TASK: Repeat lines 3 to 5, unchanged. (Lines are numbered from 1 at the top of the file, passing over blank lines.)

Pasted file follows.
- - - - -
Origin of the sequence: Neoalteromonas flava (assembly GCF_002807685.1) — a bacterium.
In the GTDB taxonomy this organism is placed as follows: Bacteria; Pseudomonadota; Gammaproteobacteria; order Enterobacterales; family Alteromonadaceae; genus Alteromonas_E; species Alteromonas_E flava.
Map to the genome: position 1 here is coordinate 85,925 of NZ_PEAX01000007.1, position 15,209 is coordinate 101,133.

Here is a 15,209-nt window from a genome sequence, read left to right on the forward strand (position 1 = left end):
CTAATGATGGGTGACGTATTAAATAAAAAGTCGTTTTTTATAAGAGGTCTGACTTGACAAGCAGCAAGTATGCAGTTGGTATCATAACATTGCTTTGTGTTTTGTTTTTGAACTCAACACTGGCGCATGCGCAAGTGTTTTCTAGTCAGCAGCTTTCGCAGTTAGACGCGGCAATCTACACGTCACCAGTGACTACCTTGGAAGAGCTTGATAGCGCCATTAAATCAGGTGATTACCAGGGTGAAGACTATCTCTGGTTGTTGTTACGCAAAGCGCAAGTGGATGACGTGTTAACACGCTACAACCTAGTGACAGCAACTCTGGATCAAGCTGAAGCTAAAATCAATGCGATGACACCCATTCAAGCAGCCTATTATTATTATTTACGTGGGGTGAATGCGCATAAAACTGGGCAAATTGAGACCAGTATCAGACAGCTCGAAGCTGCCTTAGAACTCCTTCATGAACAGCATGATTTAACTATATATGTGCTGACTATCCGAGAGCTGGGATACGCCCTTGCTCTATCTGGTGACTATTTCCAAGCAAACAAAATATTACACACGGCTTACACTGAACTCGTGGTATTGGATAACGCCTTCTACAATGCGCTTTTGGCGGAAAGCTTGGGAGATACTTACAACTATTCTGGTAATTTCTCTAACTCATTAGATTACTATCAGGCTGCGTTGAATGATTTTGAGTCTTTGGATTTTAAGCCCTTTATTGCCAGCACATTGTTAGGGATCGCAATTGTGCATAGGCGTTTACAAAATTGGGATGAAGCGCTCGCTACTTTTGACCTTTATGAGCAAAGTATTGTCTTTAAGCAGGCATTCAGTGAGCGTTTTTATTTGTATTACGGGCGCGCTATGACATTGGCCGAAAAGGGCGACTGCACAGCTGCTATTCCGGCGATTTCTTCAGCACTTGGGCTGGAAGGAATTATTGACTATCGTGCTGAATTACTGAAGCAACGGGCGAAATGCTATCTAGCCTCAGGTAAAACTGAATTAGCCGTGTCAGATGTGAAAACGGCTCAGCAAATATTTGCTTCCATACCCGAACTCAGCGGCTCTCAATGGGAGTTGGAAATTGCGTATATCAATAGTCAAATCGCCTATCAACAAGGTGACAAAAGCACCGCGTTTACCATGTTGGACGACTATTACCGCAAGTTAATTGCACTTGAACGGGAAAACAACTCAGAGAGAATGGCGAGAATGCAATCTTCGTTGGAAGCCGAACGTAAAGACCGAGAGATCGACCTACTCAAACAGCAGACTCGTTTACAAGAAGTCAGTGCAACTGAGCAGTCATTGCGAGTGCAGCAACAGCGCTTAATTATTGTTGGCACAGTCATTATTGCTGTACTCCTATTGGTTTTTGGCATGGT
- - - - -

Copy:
Map to the genome: position 1 here is coordinate 85,925 of NZ_PEAX01000007.1, position 15,209 is coordinate 101,133.

Here is a 15,209-nt window from a genome sequence, read left to right on the forward strand (position 1 = left end):
CTAATGATGGGTGACGTATTAAATAAAAAGTCGTTTTTTATAAGAGGTCTGACTTGACAAGCAGCAAGTATGCAGTTGGTATCATAACATTGCTTTGTGTTTTGTTTTTGAACTCAACACTGGCGCATGCGCAAGTGTTTTCTAGTCAGCAGCTTTCGCAGTTAGACGCGGCAATCTACACGTCACCAGTGACTACCTTGGAAGAGCTTGATAGCGCCATTAAATCAGGTGATTACCAGGGTGAAGACTATCTCTGGTTGTTGTTACGCAAAGCGCAAGTGGATGACGTGTTAACACGCTACAACCTAGTGACAGCAACTCTGGATCAAGCTGAAGCTAAAATCAATGCGATGACACCCATTCAAGCAGCCTATTATTATTATTTACGTGGGGTGAATGCGCATAAAACTGGGCAAATTGAGACCAGTATCAGACAGCTCGAAGCTGCCTTAGAACTCCTTCATGAACAGCATGATTTAACTATATATGTGCTGACTATCCGAGAGCTGGGATACGCCCTTGCTCTATCTGGTGACTATTTCCAAGCAAACAAAATATTACACACGGCTTACACTGAACTCGTGGTATTGGATAACGCCTTCTACAATGCGCTTTTGGCGGAAAGCTTGGGAGATACTTACAACTATTCTGGTAATTTCTCTAACTCATTAGATTACTATCAGGCTGCGTTGAATGATTTTGAGTCTTTGGATTTTAAGCCCTTTATTGCCAGCACATTGTTAGGGATCGCAATTGTGCATAGGCGTTTACAAAATTGGGATGAAGCGCTCGCTACTTTTGACCTTTATGAGCAAAGTATTGTCTTTAAGCAGGCATTCAGTGAGCGTTTTTATTTGTATTACGGGCGCGCTATGACATTGGCCGAAAAGGGCGACTGCACAGCTGCTATTCCGGCGATTTCTTCAGCACTTGGGCTGGAAGGAATTATTGACTATCGTGCTGAATTACTGAAGCAACGGGCGAAATGCTATCTAGCCTCAGGTAAAACTGAATTAGCCGTGTCAGATGTGAAAACGGCTCAGCAAATATTTGCTTCCATACCCGAACTCAGCGGCTCTCAATGGGAGTTGGAAATTGCGTATATCAATAGTCAAATCGCCTATCAACAAGGTGACAAAAGCACCGCGTTTACCATGTTGGACGACTATTACCGCAAGTTAATTGCACTTGAACGGGAAAACAACTCAGAGAGAATGGCGAGAATGCAATCTTCGTTGGAAGCCGAACGTAAAGACCGAGAGATCGACCTACTCAAACAGCAGACTCGTTTACAAGAAGTCAGTGCAACTGAGCAGTCATTGCGAGTGCAGCAACAGCGCTTAATTATTGTTGGCACAGTCATTATTGCTGTACTCCTATTGGTTTTTGGCATGGT